Conservation and Research Actions Underway
The species has been nominally protected under Indonesian law since 1979. It occurs in at least one protected area (B. van Balen in litt. 2007). Two conservation projects have been carried out on Java: a breeding programme at the Cikananga Wild Animal Rescue Centre in Sukabumi, West Java, and planned future reintroduction of birds in Cikepuh Nature Reserve (Braasch 2007). The Cikananga breeding programme (holding birds of the nominate form) had produced over 200 chicks by early 2012, and 25 birds were released into nearby regenerating forest as a trial reintroduction in 2012, using nestboxes made in local villages (Collar et al. 2012). Two further reintroduction trials have been set up; one in Antam Pongkor Gold Mine in Gunung Halimun Salak National Park and one in the Rawadanau Nature Reserve in Banten Province, where on 25th December 2013, 25 birds were released with 21 remaining at the end of December (Tritto 2014). The Antam Pongkor Gold Mine reintroduction ceased in 2016 following the transfer of site ownership to the National Park authorities. Previously strict security was relaxed and unfortunately trapping resumed almost immediately, reducing the number of birds to only 8 from a growing population founded by over 40 individuals (Tritto 2017).
Conservation and Research Actions Proposed
Conduct intensive research into the year-round ecology of the species to clarify its requirements, and the role of trapping and pesticides in causing declines. Promote widespread, strict and effective enforcement of capture and trade regulations (including CITES listing [Shepherd et al. 2015]), focusing activities on protected areas and bird markets. Implement awareness raising activities to discourage people from purchasing protected wildlife (Shepherd et al. 2015). Control use of agricultural pesticides (if these are found to be a significant constraint), especially in key areas for the species. Develop the programme of captive breeding (Collar and Butchart 2013) and increase security measures at breeding centres to prevent further incidences of theft (Shepherd et al. 2015).
The species is endemic to the island of Java, Indonesia, previously occurring throughout west and central Java and on adjacent Madura. It has undergone a widespread rapid decline since at least the 1960s, which in recent times has seen it extirpated from almost all of this range. It was formerly locally common in central and west Java, but there are only recent records from two locations in west Java, and at one of these the individuals are believed to have originated from escaped birds (Eaton et al. 2016, N. Brickle in litt. 2009).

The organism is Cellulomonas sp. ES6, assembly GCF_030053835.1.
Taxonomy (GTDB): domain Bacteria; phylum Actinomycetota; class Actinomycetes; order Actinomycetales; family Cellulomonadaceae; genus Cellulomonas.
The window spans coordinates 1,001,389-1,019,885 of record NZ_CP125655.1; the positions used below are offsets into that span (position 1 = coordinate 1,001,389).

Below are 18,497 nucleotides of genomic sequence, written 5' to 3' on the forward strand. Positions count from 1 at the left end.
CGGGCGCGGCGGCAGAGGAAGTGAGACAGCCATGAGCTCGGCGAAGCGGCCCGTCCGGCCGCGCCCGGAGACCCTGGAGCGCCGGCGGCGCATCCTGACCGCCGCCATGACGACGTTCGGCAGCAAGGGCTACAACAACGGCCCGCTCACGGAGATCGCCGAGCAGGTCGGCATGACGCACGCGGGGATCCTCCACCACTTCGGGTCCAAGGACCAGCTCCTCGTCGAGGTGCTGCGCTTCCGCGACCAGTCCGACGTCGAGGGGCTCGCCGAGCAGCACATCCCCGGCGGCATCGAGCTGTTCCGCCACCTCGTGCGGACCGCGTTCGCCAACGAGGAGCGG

The remaining wild population has been estimated to number only around 20 individuals (Eaton et al. 2015). This includes one location at which birds are considered to have originated from escaped individuals (Eaton et al. 2015). The species appears to have been lost from large parts of its former range within a relatively short timeframe, and there does not seem any indication that it will cease.
Capture for trade is the primary threat, and the main cause of its decline. The species remains highly desirable and is one of the most popular cage-birds on Java, an island famed for its huge bird markets and very high cage-bird ownership. Surveys conducted in July 2014 in three shops in Jakarta found the average unbartered price per bird was US$ 220, with birds sold as wild attracting the highest prices (Shepherd et al. 2015, S. Chng in litt. 2016). As there is currently little enforcement over the origin of birds offered for sale any birds that are remaining in the wild are at enormously high risk of being captured and sold. Captive-breeding of the species is assumed now to be producing virtually all the birds being sold, but birds without closed rings were still being observed in the markets in 2014 (Shepherd et al. 2015). The current operation of the market does not appear to provide any disincentive to the capture of wild birds (Shepherd et al. 2016), should there be any left to catch. The species's desirability is clearly illustrated by the organised theft in June 2014 of 149 captive bred A. melanopterus from the Cikananga Conservation Breeding Centre near Sukabumi (Kullmann 2014, Tritto and Sözer 2014), and commercial breeders are also now targeted. Additionally, genetic integrity has been lost due to the widespread mixing of the the three subspecies when birds escape, and seemingly sometimes deliberately in captive breeding for the market (Collar et al.2012, S. Chng in litt. 2016).
It has been suggested that excessive use of pesticides may have previously presented a significant threat, as the species habitually forages in open agricultural areas.
IUCN Red List Account Link
Anaïs Tritto (category and featured image)